You should check out the content here: https://wiki.c2.com/?LispLanguage
And I recommend the linked pages as well, like: https://wiki.c2.com/?LostInaSeaofParentheses and https://wiki.c2.com/?EssExpressions
As for me, I think there is something about the conceptual symmetry of Lisp and it’s recursive nature as well.
Symmetry and Recursion I feel are everywhere in natural structures like Fractals. Repeating patterns, with the same pattern repeated within itself, and again… Those things have a kind of natural aesthetic.
The former is symmetric, the latter is not. The former can be repeated inside itself as well, while the latter will change appearance when doing so:
(foo (foo bar))
Because of its semicolon, when repeated inside it doesn’t have it, when outside you need it.
And I would say, like with Fractals, there is a kind of mental aesthetic when you realize that it can all be easily formalized as a mathematical formula. The Lisp syntax being easily parable and manipulated by programs gives me that same kind of meta-giggle.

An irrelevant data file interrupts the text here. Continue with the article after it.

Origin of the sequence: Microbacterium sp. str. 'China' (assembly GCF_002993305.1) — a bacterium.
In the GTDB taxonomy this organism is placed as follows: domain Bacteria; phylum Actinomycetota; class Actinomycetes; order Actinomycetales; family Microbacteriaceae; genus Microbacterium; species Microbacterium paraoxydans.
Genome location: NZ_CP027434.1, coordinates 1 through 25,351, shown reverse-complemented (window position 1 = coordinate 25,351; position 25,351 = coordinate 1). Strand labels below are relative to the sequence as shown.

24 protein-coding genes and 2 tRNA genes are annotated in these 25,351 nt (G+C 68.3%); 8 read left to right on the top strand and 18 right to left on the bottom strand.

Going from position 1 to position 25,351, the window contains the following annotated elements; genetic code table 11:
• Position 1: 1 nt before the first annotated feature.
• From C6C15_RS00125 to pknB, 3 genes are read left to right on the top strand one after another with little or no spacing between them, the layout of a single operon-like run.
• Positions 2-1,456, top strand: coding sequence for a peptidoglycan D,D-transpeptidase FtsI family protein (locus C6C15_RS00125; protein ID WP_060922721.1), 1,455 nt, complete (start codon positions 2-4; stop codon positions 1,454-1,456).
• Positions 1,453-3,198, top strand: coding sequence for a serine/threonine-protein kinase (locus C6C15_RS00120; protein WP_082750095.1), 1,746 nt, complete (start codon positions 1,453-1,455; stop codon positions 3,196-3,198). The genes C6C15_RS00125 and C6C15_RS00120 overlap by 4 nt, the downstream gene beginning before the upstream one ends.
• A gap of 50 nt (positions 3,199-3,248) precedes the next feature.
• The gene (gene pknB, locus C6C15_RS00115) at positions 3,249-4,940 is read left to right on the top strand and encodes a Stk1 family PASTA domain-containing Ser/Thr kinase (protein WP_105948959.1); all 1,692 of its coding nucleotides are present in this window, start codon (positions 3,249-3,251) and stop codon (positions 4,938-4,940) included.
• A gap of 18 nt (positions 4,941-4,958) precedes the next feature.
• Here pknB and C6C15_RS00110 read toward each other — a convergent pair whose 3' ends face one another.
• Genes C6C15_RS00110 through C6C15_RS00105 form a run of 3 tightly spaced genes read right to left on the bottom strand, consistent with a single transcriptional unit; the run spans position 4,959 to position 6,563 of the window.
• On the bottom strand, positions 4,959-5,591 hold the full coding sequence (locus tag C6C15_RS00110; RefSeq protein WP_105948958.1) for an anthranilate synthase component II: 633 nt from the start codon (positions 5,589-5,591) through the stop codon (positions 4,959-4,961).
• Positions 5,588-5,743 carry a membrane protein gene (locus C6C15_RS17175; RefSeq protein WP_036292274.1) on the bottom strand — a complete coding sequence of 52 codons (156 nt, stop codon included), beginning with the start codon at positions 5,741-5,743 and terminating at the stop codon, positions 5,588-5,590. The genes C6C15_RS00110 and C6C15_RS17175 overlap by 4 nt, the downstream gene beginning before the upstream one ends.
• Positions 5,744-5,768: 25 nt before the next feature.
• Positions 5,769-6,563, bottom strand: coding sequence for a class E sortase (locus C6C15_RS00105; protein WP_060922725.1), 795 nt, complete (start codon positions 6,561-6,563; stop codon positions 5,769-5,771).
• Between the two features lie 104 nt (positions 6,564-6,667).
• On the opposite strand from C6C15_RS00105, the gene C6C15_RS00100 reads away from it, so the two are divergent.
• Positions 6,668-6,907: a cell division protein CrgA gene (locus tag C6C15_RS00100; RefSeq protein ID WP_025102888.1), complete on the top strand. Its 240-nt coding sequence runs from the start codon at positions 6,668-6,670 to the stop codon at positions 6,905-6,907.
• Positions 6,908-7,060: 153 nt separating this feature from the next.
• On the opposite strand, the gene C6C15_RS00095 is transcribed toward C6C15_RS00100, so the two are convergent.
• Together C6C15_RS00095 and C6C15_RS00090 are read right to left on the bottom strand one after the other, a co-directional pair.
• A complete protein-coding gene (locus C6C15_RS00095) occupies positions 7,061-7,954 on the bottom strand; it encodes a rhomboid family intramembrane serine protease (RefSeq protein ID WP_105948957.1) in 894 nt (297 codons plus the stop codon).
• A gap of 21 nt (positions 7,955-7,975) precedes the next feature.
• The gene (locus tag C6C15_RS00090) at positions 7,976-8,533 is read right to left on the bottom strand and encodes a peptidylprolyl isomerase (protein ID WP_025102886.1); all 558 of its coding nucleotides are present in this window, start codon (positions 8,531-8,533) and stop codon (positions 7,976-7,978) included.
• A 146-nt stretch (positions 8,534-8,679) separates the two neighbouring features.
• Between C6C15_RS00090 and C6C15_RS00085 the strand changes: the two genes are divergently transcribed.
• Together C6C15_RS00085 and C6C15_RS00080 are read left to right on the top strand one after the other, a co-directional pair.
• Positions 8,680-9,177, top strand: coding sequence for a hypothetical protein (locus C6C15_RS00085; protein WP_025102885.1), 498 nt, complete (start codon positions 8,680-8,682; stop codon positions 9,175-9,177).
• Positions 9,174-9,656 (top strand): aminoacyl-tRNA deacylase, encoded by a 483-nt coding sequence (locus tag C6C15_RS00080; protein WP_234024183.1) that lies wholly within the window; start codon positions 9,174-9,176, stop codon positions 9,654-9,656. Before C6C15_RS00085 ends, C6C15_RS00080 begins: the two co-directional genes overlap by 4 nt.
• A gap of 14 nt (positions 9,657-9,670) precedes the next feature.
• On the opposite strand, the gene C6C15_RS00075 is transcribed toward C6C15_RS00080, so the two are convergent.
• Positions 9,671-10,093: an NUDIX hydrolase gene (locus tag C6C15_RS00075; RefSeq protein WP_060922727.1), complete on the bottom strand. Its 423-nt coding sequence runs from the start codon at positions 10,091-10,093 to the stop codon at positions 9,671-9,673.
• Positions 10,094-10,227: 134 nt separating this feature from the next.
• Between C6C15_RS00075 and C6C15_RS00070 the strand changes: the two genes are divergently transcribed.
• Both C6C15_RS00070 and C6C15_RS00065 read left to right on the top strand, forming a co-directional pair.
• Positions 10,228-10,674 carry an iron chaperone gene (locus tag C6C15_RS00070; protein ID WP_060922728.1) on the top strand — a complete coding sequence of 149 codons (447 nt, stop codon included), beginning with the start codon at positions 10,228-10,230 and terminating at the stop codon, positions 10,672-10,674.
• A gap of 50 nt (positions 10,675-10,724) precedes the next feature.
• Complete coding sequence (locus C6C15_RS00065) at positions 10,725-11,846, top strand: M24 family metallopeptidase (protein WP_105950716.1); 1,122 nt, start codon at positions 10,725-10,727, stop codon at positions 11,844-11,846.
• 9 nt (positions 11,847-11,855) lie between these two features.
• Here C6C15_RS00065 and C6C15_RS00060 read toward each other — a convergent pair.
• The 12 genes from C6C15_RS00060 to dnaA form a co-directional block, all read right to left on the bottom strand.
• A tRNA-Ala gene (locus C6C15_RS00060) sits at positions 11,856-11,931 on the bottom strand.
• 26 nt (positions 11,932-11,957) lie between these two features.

It’s symmetric, it’s recursive, it repeats its pattern within itself, and it can be easily understood and manipulated by computers.
That said, I think it can also be noisy to some. Visually it does not look like prose, more like noise.
Bit if you were to frame a piece of code on canvas and put it up in a coffee shop, would you rather frame some Java or some Lisp? I think most bystanders that know nothing of programming would be more captivated by a frame of some Lisp code. I think it has a bit more of that “hacker aesthetics”, and the unfamiliarity of its visual, the noise of so many parenthesis, that I have no idea what this could be!! I think that will be more interesting to bystanders, than seeing some python where they might even be like… Oh it’s just like english, I think I can figure this out easy.
Some thing that bothers me though, is that there is some asymmety in the nesting, the tendency for things to go to the right, the “rightward drift” of Lisp.
It annoys me because it isn’t symmetric in the vertical:
foo = a
bar = b
ret = foo + bar
It looks more symmetrical in the vertical, it’s blocky, aligned, where as.in Lisp:
(let [foo a]
ret (+ foo bar)
Lisp wiggles, your eyes go right and down and back left. I think this is one of its visual issues in terms of aesthetics.
ret (+ foo bar)
Gives it more vertical symmetry and I think.is visually more pleasing though now figuring out the scopes as a programmer reading the code gets hard.